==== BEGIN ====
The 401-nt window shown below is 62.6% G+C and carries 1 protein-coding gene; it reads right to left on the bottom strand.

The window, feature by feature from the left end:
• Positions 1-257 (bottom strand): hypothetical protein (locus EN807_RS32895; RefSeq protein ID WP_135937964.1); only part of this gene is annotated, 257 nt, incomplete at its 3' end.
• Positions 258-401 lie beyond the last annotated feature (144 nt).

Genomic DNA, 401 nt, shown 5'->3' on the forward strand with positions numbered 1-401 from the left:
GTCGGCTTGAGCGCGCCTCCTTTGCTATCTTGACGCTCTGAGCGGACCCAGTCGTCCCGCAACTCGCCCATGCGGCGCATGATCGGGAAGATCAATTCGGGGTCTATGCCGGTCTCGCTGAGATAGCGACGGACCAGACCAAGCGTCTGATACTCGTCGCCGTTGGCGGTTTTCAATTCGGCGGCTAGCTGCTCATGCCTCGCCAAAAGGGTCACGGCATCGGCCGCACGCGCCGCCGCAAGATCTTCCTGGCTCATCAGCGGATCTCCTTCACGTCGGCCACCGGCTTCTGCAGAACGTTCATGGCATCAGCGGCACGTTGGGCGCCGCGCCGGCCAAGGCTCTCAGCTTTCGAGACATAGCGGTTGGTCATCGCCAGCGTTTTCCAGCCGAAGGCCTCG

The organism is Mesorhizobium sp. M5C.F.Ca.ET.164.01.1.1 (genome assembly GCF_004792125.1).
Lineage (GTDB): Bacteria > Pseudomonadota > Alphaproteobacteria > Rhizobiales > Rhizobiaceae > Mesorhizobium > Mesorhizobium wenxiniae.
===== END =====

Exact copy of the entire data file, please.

The 401-nt window shown below is 62.6% G+C and carries 1 protein-coding gene; it reads right to left on the bottom strand.

The window, feature by feature from the left end:
• Positions 1-257 (bottom strand): hypothetical protein (locus EN807_RS32895; RefSeq protein ID WP_135937964.1); only part of this gene is annotated, 257 nt, incomplete at its 3' end.
• Positions 258-401 lie beyond the last annotated feature (144 nt).

Genomic DNA, 401 nt, shown 5'->3' on the forward strand with positions numbered 1-401 from the left:
GTCGGCTTGAGCGCGCCTCCTTTGCTATCTTGACGCTCTGAGCGGACCCAGTCGTCCCGCAACTCGCCCATGCGGCGCATGATCGGGAAGATCAATTCGGGGTCTATGCCGGTCTCGCTGAGATAGCGACGGACCAGACCAAGCGTCTGATACTCGTCGCCGTTGGCGGTTTTCAATTCGGCGGCTAGCTGCTCATGCCTCGCCAAAAGGGTCACGGCATCGGCCGCACGCGCCGCCGCAAGATCTTCCTGGCTCATCAGCGGATCTCCTTCACGTCGGCCACCGGCTTCTGCAGAACGTTCATGGCATCAGCGGCACGTTGGGCGCCGCGCCGGCCAAGGCTCTCAGCTTTCGAGACATAGCGGTTGGTCATCGCCAGCGTTTTCCAGCCGAAGGCCTCG

The organism is Mesorhizobium sp. M5C.F.Ca.ET.164.01.1.1 (genome assembly GCF_004792125.1).
Lineage (GTDB): Bacteria > Pseudomonadota > Alphaproteobacteria > Rhizobiales > Rhizobiaceae > Mesorhizobium > Mesorhizobium wenxiniae.